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Meet trumpet player Michael Sailors

Two color orange horizontal divider
A black and white photo of a man playing the trumpet.
Photo by Duy Tran
Michael Sailors
Lecturer, Sarah and Ernest Butler School of Music
6 months at UT

You might think you love movies, or books, or knitting. But Michael Sailors loves his trumpet.

“It’s hard to explain to people who aren’t super passionate about one thing, but this instrument goes on all vacations,” he says. “It goes with me everywhere. There’s not a day I don’t play it. And it’s been like that since I was in seventh grade. I only wanted to do this for as long as I can remember.”

Sailors started playing trumpet in middle school band in Greensboro, North Carolina, and quickly discovered he had a talent for it.

“In high school, I started listening to a lot of big band music, and I fell in love with it,” he says. “The town I grew up in is pretty cosmopolitan for North Carolina, but it’s a sleepy town. There’s not a lot of jazz going on there. I was probably one of 10 kids in that area that even really played jazz.”

Sailors earned a doctorate at the Butler School of Music. After spending the past eight years in the New York area, he returned to Austin in August to join the faculty of the jazz studies program. He provides trumpet lessons and teaches a jazz appreciation course. In addition to teaching, Sailors tries to play around town when he can and still travels back to New York regularly.

His passion projects — the Mike Sailors Nonet and the New Alchemy Jazz Orchestra — allow him to flex his playing and composing muscles. The latter is a full 17-piece jazz orchestra and was picked up by the Outside In record label and recently released a four-song EP.

Sailors says he’s actually better known and more in demand for his arranging skills than his compositional skills. He has arranged for Lady Gaga and, in September, was hired to be an arranger for the Ralph Lauren fall fashion show, which featured Janelle Monáe.

For a professional jazz musician, it might seem counterintuitive to leave New York, a true jazz city, for Austin. But as Sailors describes it, “My wife and I were looking for a way out of the grind of New York. You can make good money playing music there, but the pace you have to keep up, all the balls you have to keep up in the air, it’s crazy. I was working six nights a week and out late at night all the time because that’s when the gigs happen, and playing Broadway, and it began to feel like we were going to have to maintain that pace forever.”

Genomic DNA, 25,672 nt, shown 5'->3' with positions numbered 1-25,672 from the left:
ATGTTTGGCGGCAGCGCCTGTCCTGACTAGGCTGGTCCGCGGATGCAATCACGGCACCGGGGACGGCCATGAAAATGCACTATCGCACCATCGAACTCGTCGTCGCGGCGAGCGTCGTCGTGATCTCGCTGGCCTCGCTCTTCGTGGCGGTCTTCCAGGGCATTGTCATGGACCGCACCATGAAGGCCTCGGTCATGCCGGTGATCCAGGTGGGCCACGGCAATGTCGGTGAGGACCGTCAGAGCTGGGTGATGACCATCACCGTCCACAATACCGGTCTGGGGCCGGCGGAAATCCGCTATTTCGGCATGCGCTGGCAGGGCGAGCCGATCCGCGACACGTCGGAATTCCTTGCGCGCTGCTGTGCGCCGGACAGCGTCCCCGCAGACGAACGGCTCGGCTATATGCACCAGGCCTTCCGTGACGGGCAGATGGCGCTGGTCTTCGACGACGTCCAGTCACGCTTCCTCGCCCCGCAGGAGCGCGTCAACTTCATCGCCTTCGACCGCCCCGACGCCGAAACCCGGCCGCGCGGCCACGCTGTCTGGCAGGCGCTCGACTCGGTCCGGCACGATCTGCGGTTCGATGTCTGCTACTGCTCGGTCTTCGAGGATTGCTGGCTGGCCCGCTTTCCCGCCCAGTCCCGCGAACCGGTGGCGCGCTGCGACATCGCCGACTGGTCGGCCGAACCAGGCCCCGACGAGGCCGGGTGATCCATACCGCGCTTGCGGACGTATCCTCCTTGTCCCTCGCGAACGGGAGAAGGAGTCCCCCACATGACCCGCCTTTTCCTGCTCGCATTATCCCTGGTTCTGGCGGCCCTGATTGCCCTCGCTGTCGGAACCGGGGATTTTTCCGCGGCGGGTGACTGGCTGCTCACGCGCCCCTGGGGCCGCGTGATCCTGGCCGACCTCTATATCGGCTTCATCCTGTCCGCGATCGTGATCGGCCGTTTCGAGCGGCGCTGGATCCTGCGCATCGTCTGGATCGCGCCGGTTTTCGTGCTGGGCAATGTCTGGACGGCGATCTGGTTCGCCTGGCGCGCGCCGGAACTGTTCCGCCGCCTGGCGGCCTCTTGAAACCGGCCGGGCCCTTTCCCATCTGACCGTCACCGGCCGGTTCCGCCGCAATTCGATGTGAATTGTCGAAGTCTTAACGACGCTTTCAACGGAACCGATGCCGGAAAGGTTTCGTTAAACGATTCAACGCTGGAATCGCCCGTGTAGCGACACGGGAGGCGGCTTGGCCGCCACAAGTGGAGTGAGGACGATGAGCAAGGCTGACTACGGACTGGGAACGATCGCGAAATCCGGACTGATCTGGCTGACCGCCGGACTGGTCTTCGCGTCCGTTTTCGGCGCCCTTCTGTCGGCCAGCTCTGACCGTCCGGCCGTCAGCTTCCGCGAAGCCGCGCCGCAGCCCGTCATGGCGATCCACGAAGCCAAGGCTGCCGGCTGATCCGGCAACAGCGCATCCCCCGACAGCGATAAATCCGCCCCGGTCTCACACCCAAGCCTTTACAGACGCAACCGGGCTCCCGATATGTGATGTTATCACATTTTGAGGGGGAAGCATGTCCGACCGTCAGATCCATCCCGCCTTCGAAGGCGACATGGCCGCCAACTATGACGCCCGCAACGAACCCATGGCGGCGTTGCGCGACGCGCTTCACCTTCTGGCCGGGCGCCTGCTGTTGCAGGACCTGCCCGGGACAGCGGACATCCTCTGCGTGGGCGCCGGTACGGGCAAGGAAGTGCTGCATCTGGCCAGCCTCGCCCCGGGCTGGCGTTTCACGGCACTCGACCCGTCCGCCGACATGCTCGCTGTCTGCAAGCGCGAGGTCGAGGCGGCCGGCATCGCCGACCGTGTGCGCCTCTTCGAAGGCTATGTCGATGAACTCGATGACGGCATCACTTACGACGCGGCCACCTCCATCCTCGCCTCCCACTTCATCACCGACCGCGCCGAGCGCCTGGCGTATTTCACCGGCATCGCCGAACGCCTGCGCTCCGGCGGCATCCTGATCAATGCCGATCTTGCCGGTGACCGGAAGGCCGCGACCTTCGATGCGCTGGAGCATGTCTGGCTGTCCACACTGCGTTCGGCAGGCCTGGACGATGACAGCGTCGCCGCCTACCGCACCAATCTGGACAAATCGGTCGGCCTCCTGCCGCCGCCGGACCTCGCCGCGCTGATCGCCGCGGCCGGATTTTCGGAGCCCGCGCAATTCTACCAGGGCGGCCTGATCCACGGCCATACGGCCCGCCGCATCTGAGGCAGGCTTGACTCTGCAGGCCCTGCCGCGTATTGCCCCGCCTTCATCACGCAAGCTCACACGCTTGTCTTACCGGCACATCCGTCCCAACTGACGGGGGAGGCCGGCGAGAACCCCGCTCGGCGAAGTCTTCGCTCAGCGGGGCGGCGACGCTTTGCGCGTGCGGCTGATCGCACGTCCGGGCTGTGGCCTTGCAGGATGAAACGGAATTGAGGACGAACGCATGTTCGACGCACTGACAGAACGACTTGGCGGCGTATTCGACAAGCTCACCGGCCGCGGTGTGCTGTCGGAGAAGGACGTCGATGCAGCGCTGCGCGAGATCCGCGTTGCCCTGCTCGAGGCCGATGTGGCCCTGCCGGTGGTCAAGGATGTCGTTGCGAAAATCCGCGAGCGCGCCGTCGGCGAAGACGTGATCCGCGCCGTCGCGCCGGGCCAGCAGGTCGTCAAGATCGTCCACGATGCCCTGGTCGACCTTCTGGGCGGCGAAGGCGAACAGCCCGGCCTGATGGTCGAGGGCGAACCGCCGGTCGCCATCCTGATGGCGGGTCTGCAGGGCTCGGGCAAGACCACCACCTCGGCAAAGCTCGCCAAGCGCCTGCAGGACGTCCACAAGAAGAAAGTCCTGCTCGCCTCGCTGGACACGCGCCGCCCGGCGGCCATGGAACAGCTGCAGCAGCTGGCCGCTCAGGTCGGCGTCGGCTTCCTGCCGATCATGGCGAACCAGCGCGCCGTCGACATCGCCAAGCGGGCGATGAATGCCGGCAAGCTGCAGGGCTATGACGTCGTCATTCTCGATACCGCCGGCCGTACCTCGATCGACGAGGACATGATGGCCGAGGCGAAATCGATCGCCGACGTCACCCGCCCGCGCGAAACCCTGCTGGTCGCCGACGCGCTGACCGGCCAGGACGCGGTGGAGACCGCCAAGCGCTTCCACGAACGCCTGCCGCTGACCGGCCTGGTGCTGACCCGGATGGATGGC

Sailors says Austin doesn’t yet have a strong, well-rounded jazz scene, but he believes it could.

“It’s not because there aren’t good musicians here, just the infrastructure is not really here yet, like in New York,” he says. “But it could be. When I play here for listening crowds, they love it, go crazy for it. I know how to play for people and how to present jazz music for people who are not musicians. The hunger for it is here.”

Sailors has done much work in New York with the nonprofit group Jazz at Lincoln Center, and he says he would love to see something like that in Austin.

“Austin is big enough and culturally sensitive enough, and there’s a lot of arts philanthropy here,” he says. “That’s one of the big reasons I wanted to come back. My large-scale vision is to bring a world-class jazz orchestra to Austin.”

Additionally, he envisions an outlet for high school kids to be able to perform.

“I’d like to give kids that are truly committed to their instruments and aspiring to a professional music career a chance to perform really good music with other kids like themselves,” he says. “They need to realize they’re not alone and feel like they have people in their corner.”